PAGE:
Fears of AI-driven fraud are heightened by a recent 'Deepfake' scam in China.
Reuters || Shining BD
Concerns have been raised about the potential for artificial intelligence (AI) techniques to support financial crimes following a fraud in northern China that used sophisticated "deepfake" technology to persuade a man to transfer money to a fictitious friend.
Amid an increase in AI-driven fraud, which primarily involves the manipulation of voice and facial data, China has increased scrutiny of such technology and apps and adopted new rules in January to formally protect victims.
In order to receive a transfer of 4.3 million yuan ($622,000), the perpetrator pretended to be a friend of the victim during a video call, according to police in the Inner Mongolian region of Baotou.
According to a statement released by the police on Saturday, the man transferred the funds under the impression that his friend was required to submit a deposit as part of an auction.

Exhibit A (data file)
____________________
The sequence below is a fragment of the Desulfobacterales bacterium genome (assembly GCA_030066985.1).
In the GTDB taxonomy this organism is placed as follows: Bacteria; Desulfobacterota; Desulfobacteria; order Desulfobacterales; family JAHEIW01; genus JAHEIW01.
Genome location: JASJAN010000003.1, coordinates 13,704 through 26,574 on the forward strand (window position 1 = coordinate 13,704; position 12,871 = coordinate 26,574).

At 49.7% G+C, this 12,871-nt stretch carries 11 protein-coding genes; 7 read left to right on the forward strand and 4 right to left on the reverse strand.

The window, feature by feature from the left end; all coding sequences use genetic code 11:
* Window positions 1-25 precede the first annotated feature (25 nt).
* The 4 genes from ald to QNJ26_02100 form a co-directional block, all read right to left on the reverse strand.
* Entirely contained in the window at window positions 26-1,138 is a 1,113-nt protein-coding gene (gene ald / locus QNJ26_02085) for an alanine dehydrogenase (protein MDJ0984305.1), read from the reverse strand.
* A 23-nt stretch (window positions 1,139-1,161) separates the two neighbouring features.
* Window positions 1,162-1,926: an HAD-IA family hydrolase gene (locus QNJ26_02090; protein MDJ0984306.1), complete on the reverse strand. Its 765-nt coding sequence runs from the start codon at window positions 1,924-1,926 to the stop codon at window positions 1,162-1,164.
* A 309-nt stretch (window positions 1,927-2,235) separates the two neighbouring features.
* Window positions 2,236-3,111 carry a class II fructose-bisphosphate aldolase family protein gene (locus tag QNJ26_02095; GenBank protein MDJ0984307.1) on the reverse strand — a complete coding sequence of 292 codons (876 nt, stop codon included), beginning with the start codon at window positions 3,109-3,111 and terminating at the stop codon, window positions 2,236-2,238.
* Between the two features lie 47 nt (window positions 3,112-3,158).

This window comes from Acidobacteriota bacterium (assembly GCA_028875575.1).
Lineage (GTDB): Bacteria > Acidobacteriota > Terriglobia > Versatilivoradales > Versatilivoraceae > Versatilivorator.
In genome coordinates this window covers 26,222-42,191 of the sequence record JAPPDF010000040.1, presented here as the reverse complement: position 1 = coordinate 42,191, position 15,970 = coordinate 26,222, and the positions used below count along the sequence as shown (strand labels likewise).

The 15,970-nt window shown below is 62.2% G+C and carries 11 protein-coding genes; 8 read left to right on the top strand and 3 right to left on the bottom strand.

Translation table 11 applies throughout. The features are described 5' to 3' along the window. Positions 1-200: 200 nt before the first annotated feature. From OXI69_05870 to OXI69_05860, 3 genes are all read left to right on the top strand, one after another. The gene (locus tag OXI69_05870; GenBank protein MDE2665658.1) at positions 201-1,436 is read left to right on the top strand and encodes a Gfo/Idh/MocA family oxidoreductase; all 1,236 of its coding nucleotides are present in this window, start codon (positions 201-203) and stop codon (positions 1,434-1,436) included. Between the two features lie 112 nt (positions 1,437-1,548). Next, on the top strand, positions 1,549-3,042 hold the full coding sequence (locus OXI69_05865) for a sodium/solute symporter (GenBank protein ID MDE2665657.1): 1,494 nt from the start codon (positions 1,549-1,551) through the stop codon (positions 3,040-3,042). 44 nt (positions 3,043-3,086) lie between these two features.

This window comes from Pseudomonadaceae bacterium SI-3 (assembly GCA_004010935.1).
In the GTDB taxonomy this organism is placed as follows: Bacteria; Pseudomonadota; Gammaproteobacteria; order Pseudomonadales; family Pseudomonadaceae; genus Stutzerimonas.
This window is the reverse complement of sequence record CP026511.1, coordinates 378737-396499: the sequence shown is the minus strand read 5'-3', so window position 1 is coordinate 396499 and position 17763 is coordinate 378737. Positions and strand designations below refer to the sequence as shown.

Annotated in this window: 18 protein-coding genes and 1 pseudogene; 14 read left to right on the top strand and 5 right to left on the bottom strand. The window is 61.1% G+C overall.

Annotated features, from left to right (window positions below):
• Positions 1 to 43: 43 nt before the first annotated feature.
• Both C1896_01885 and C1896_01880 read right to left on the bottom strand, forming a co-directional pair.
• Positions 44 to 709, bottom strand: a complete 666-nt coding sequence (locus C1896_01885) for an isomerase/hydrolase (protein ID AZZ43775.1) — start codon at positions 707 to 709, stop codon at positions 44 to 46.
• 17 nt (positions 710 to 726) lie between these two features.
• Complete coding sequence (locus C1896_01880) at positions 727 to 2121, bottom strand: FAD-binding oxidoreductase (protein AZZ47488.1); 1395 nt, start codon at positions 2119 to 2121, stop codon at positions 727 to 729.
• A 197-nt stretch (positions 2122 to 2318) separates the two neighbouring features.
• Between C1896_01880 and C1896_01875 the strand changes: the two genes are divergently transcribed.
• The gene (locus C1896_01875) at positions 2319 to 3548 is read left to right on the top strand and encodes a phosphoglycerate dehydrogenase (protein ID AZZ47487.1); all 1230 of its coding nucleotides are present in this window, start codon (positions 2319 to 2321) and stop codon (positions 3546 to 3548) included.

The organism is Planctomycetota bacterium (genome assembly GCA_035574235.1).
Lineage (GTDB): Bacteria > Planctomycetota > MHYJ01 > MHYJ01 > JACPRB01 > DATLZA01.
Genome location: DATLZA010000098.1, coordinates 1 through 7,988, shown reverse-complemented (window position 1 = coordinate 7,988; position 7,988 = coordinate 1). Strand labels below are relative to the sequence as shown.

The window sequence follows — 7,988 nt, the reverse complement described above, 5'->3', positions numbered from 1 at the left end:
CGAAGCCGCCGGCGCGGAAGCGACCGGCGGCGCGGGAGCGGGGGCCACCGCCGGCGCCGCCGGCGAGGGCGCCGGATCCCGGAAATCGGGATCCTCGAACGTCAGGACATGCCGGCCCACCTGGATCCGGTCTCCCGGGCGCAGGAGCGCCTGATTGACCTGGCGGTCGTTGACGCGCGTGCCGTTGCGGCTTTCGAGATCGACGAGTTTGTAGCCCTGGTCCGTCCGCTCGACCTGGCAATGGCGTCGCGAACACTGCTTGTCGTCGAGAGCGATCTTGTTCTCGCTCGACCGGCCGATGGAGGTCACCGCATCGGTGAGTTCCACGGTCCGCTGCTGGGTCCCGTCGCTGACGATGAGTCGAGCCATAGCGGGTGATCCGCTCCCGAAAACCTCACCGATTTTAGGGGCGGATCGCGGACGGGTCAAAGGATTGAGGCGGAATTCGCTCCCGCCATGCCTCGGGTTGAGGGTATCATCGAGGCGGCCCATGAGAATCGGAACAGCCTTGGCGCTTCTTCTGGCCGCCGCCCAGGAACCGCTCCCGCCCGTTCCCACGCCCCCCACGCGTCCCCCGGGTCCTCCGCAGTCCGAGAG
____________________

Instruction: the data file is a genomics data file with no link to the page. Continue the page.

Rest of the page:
The police said they had recovered the majority of the stolen funds and were working to track down the remainder, adding that the man only realized he had been conned after the friend expressed ignorance of the circumstances.
The incident sparked debate on Weibo, a Chinese microblogging platform, about the dangers to online security and privacy. On Monday, the hashtag "#AI scams are exploding across the country" received more than 120 million views.
This proves that scammers can use voices, videos, and even photos, one user commented. Can information security regulations keep up with these individuals' methods?
(1 Chinese Yuan = 6.9121 Renminbi)